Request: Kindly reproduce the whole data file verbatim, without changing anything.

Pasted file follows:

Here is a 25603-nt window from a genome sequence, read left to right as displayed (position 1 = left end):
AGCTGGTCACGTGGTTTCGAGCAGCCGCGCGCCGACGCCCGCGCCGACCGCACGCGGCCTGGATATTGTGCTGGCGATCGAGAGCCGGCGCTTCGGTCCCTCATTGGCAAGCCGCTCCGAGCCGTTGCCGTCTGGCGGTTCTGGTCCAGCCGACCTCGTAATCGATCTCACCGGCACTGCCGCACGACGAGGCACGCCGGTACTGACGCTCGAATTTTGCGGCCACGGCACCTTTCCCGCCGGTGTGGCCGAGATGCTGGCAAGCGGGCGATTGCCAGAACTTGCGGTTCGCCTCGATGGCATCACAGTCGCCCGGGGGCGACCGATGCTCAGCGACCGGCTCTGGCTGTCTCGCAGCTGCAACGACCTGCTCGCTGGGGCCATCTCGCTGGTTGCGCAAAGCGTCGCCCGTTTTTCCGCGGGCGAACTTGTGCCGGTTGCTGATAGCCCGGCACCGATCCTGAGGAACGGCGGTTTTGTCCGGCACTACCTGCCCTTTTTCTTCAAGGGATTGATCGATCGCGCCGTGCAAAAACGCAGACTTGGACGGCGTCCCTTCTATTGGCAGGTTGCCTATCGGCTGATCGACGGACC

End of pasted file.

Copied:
Here is a 25603-nt window from a genome sequence, read left to right as displayed (position 1 = left end):
AGCTGGTCACGTGGTTTCGAGCAGCCGCGCGCCGACGCCCGCGCCGACCGCACGCGGCCTGGATATTGTGCTGGCGATCGAGAGCCGGCGCTTCGGTCCCTCATTGGCAAGCCGCTCCGAGCCGTTGCCGTCTGGCGGTTCTGGTCCAGCCGACCTCGTAATCGATCTCACCGGCACTGCCGCACGACGAGGCACGCCGGTACTGACGCTCGAATTTTGCGGCCACGGCACCTTTCCCGCCGGTGTGGCCGAGATGCTGGCAAGCGGGCGATTGCCAGAACTTGCGGTTCGCCTCGATGGCATCACAGTCGCCCGGGGGCGACCGATGCTCAGCGACCGGCTCTGGCTGTCTCGCAGCTGCAACGACCTGCTCGCTGGGGCCATCTCGCTGGTTGCGCAAAGCGTCGCCCGTTTTTCCGCGGGCGAACTTGTGCCGGTTGCTGATAGCCCGGCACCGATCCTGAGGAACGGCGGTTTTGTCCGGCACTACCTGCCCTTTTTCTTCAAGGGATTGATCGATCGCGCCGTGCAAAAACGCAGACTTGGACGGCGTCCCTTCTATTGGCAGGTTGCCTATCGGCTGATCGACGGACC